We all want to learn more about jazz chords don’t we?
We love the way (fill in your favorite jazz musician here) plays but for some reason we can’t seem to figure out what they’re doing.
Great jazz musicians tend to play so much more than what’s on a plain old chord chart. So, how can we learn some of the extra chords that our favorite musicians play?
Learning Jazz Chords Doesn’t Have To Be Hard
In order to help you guys better understand this I created a very in depth jazz chord lesson using the standard “Here’s That Rainy Day”.
I’m going to show you all some very fundamental reharmonization moves. People like Bill Evans, Barry Harris, Diana Krall, Oscar Peterson, and others use these concepts all the time! (video lesson, notation, and tips below).
Here’s That Rainy Day has a lot of very common chord progressions that you’d also see in hundreds of other jazz standards. So, by learning some of the reharmonizations I do here you’ll be able to throw them in tons of other jazz standards.
Video lesson, chord charts, and practice tips below. Here’s That Rainy Day Original Chords
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Here’s That Rainy Day Reharmonized Chords
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A Few Quick Tips To Learn These Reharmonized Chord Concepts
1. Grab your favorite idea that I play in learn it in all your keys. As one example, if you like the way I decorate the Ebmaj7 chord in bar 3 you should take in all your keys.
Whatever you like make sure you can apply it elsewhere! It could be any measure of this song. Need ideas of jazz standards to play? Read this must know jazz standards article.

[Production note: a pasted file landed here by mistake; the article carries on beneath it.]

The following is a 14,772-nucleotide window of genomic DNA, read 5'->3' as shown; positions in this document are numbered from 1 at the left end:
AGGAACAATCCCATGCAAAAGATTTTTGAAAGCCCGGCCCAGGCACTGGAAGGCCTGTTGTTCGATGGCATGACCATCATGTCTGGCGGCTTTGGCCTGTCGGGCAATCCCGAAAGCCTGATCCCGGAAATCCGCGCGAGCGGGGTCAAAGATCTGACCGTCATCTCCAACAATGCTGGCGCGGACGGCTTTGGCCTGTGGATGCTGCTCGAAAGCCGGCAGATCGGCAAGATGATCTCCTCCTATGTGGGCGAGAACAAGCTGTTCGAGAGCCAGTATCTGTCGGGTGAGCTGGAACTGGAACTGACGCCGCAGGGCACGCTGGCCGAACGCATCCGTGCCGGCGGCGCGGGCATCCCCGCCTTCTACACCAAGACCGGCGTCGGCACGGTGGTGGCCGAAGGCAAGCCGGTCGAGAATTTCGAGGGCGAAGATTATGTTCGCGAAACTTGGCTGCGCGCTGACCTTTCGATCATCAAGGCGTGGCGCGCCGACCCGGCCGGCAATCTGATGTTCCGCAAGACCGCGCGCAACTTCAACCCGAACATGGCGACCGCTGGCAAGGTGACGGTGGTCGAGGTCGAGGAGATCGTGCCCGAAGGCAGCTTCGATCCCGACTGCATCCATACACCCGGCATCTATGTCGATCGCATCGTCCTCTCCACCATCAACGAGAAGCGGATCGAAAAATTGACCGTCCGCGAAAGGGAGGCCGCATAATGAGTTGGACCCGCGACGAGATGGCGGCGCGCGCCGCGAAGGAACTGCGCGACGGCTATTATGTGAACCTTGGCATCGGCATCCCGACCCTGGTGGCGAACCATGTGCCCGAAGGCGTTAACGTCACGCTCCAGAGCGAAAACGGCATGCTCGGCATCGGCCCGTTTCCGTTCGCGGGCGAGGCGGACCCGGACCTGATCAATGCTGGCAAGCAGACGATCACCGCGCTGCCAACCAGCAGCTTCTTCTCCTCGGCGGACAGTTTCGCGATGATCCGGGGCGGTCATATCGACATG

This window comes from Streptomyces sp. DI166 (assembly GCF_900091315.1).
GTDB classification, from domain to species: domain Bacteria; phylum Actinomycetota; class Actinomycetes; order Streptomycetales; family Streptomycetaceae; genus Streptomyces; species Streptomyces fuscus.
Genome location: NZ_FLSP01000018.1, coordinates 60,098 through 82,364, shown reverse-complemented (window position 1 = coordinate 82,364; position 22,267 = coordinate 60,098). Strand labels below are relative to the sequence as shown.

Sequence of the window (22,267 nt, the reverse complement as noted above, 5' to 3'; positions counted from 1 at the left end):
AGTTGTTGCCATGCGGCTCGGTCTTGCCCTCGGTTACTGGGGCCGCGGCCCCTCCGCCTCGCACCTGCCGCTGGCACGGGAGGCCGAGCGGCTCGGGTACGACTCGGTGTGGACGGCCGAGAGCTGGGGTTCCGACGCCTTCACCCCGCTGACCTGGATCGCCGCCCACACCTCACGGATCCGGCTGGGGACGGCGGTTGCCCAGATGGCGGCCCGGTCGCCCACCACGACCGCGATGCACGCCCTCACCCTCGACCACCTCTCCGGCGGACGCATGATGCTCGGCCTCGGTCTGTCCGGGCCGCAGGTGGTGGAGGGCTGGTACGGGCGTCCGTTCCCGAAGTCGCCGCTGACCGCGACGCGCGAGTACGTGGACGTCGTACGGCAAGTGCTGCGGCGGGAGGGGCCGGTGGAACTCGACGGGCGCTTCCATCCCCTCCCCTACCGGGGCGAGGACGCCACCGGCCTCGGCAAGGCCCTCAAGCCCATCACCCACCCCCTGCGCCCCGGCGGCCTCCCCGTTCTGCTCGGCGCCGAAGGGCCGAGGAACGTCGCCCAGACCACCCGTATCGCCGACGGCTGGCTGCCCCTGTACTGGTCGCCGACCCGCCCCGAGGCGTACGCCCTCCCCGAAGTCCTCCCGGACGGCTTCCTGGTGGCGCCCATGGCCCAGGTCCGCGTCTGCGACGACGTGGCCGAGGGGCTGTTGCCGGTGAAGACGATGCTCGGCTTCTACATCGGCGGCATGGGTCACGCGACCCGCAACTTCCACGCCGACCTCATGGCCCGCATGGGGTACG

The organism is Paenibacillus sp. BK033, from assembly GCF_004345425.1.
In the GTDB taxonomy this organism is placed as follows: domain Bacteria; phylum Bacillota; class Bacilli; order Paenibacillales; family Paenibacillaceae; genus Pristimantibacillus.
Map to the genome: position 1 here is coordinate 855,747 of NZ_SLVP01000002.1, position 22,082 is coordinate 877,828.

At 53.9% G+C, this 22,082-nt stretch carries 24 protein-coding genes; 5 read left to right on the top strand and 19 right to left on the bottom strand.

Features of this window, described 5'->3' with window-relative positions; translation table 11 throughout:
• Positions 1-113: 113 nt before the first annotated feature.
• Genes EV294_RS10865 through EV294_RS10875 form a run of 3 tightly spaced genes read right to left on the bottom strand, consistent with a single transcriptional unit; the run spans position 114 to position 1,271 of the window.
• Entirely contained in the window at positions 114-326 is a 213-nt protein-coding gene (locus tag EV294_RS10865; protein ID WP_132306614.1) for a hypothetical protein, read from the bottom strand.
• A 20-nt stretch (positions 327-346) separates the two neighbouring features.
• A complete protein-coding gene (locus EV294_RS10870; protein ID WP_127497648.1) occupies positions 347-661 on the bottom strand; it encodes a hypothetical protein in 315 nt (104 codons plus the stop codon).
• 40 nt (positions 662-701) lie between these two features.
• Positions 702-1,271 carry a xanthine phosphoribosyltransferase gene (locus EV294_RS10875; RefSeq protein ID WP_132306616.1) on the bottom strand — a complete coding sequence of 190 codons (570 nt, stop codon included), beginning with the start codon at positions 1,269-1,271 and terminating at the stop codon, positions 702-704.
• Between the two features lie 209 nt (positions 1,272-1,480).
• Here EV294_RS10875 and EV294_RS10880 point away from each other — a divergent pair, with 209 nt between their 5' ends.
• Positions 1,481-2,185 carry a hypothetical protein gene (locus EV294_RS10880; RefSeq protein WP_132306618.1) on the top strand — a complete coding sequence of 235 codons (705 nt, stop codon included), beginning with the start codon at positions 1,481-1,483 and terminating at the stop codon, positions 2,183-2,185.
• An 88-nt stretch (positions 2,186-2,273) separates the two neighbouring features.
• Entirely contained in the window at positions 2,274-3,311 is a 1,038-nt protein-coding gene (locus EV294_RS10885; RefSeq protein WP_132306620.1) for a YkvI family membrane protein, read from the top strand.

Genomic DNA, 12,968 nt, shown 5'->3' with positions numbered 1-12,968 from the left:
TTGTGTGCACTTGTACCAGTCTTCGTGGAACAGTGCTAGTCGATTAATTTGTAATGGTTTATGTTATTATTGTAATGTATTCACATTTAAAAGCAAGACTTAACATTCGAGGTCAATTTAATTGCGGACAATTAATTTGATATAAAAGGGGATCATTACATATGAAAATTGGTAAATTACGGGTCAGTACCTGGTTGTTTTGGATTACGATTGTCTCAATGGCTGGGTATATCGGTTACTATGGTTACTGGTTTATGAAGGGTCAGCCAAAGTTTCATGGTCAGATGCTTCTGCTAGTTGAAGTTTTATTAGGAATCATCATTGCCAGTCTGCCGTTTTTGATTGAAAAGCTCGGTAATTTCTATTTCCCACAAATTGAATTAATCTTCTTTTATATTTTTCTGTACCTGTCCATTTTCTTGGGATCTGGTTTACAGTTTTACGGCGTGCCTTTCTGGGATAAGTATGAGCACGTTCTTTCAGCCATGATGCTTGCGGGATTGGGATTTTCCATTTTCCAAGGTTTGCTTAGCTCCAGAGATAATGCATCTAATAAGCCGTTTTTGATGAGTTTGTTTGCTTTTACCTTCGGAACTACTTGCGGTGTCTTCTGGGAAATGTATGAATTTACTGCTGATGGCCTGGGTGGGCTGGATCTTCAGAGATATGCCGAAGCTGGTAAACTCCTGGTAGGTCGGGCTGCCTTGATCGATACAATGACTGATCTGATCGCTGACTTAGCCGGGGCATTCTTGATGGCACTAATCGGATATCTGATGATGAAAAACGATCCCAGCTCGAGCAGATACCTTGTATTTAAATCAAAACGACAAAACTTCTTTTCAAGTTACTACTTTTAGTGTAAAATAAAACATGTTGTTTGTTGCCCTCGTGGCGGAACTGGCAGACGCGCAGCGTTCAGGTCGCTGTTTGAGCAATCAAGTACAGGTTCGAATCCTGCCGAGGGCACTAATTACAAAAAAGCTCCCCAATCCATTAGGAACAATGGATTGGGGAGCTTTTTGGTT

2. If you like the sound of these reharmonized jazz standards I also recommend you check out this lesson on reharmonized Misty Chords.
3. Alot of the basic chord shapes I have in my hand are based off of two concepts: shell voicings and spread voicings. If you’re unfamiliar with these chords then this shell voicings lesson would be a great place to start. This spread voicings article also will be very helpful.
4. Please always keep in mind that melodies always must be respected and heard. Every chord I chose was carefully picked to make sure the melody was still clear.
I never pick chords that don’t work with the melody of a tune regardless of how cool the chords sound by themselves. Melody always rules!
5. The basic concept of any reharmonization is using substitute chords that have at least 1-3 of the same notes. For example, in bar 16 instead of playing D7 for beat 3 I played an Ab7.
This works because the 3rd and 7th of D7 are the notes F# and C. The 3rd and 7th of the chord Ab7 is C and F#. They are the same notes just in a different order. So, since a couple of the notes are the same and it works with the melody than this reharmonization works.
This particular type of reharmonization Ab7 for D7 is called a tritone substitution. This is one of the most fundamental and stylistic chord changes in jazz. We will talk about this concept quite a bit more in future lessons. Until then happy practicing!
So, what was your favorite chord or move in the lesson above? Please leave a comment below and let us know!
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